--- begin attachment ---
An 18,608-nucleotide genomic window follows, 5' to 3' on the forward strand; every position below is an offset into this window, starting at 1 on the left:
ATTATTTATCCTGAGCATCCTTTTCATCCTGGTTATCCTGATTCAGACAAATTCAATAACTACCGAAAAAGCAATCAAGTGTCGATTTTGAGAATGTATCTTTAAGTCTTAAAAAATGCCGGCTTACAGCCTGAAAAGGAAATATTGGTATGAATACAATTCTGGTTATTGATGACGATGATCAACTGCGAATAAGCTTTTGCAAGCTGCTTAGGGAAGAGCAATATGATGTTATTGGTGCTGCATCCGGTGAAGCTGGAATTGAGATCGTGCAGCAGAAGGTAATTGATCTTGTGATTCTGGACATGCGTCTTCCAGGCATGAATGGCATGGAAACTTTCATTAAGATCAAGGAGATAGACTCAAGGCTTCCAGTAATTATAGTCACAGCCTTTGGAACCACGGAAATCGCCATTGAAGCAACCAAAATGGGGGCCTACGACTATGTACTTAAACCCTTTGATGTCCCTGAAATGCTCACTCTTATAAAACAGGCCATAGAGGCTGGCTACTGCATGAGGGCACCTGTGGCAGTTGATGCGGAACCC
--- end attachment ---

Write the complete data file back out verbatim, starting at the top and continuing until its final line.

An 18,608-nucleotide genomic window follows, 5' to 3' on the forward strand; every position below is an offset into this window, starting at 1 on the left:
ATTATTTATCCTGAGCATCCTTTTCATCCTGGTTATCCTGATTCAGACAAATTCAATAACTACCGAAAAAGCAATCAAGTGTCGATTTTGAGAATGTATCTTTAAGTCTTAAAAAATGCCGGCTTACAGCCTGAAAAGGAAATATTGGTATGAATACAATTCTGGTTATTGATGACGATGATCAACTGCGAATAAGCTTTTGCAAGCTGCTTAGGGAAGAGCAATATGATGTTATTGGTGCTGCATCCGGTGAAGCTGGAATTGAGATCGTGCAGCAGAAGGTAATTGATCTTGTGATTCTGGACATGCGTCTTCCAGGCATGAATGGCATGGAAACTTTCATTAAGATCAAGGAGATAGACTCAAGGCTTCCAGTAATTATAGTCACAGCCTTTGGAACCACGGAAATCGCCATTGAAGCAACCAAAATGGGGGCCTACGACTATGTACTTAAACCCTTTGATGTCCCTGAAATGCTCACTCTTATAAAACAGGCCATAGAGGCTGGCTACTGCATGAGGGCACCTGTGGCAGTTGATGCGGAACCC